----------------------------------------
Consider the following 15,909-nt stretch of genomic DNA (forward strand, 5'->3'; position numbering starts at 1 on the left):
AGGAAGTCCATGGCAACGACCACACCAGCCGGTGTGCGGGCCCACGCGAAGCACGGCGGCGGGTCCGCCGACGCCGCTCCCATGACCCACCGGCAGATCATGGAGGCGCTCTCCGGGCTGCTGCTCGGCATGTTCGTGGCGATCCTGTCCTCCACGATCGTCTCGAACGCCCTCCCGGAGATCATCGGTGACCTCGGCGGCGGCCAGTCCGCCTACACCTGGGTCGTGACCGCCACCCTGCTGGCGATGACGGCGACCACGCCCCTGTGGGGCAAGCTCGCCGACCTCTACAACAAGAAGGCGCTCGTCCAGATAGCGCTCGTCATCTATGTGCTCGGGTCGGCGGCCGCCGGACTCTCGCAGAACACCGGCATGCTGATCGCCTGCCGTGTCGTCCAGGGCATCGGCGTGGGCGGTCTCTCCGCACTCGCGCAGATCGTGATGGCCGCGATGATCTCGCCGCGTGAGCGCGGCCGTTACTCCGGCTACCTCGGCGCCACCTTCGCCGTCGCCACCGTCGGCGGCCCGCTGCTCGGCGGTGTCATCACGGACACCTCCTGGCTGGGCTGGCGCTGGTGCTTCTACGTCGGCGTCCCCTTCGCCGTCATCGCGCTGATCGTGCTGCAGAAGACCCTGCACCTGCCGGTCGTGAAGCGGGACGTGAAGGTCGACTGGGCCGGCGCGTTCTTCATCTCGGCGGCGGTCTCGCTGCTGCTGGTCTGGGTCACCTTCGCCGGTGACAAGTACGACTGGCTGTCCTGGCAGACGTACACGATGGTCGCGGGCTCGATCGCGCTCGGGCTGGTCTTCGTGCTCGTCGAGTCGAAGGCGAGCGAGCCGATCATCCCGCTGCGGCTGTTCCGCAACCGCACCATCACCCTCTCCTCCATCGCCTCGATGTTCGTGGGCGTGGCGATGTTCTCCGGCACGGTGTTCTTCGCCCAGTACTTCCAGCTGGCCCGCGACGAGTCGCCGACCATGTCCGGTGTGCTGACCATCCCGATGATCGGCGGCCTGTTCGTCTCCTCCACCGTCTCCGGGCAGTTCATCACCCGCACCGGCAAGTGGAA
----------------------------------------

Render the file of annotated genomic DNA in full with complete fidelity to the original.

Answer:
Consider the following 15,909-nt stretch of genomic DNA (forward strand, 5'->3'; position numbering starts at 1 on the left):
AGGAAGTCCATGGCAACGACCACACCAGCCGGTGTGCGGGCCCACGCGAAGCACGGCGGCGGGTCCGCCGACGCCGCTCCCATGACCCACCGGCAGATCATGGAGGCGCTCTCCGGGCTGCTGCTCGGCATGTTCGTGGCGATCCTGTCCTCCACGATCGTCTCGAACGCCCTCCCGGAGATCATCGGTGACCTCGGCGGCGGCCAGTCCGCCTACACCTGGGTCGTGACCGCCACCCTGCTGGCGATGACGGCGACCACGCCCCTGTGGGGCAAGCTCGCCGACCTCTACAACAAGAAGGCGCTCGTCCAGATAGCGCTCGTCATCTATGTGCTCGGGTCGGCGGCCGCCGGACTCTCGCAGAACACCGGCATGCTGATCGCCTGCCGTGTCGTCCAGGGCATCGGCGTGGGCGGTCTCTCCGCACTCGCGCAGATCGTGATGGCCGCGATGATCTCGCCGCGTGAGCGCGGCCGTTACTCCGGCTACCTCGGCGCCACCTTCGCCGTCGCCACCGTCGGCGGCCCGCTGCTCGGCGGTGTCATCACGGACACCTCCTGGCTGGGCTGGCGCTGGTGCTTCTACGTCGGCGTCCCCTTCGCCGTCATCGCGCTGATCGTGCTGCAGAAGACCCTGCACCTGCCGGTCGTGAAGCGGGACGTGAAGGTCGACTGGGCCGGCGCGTTCTTCATCTCGGCGGCGGTCTCGCTGCTGCTGGTCTGGGTCACCTTCGCCGGTGACAAGTACGACTGGCTGTCCTGGCAGACGTACACGATGGTCGCGGGCTCGATCGCGCTCGGGCTGGTCTTCGTGCTCGTCGAGTCGAAGGCGAGCGAGCCGATCATCCCGCTGCGGCTGTTCCGCAACCGCACCATCACCCTCTCCTCCATCGCCTCGATGTTCGTGGGCGTGGCGATGTTCTCCGGCACGGTGTTCTTCGCCCAGTACTTCCAGCTGGCCCGCGACGAGTCGCCGACCATGTCCGGTGTGCTGACCATCCCGATGATCGGCGGCCTGTTCGTCTCCTCCACCGTCTCCGGGCAGTTCATCACCCGCACCGGCAAGTGGAA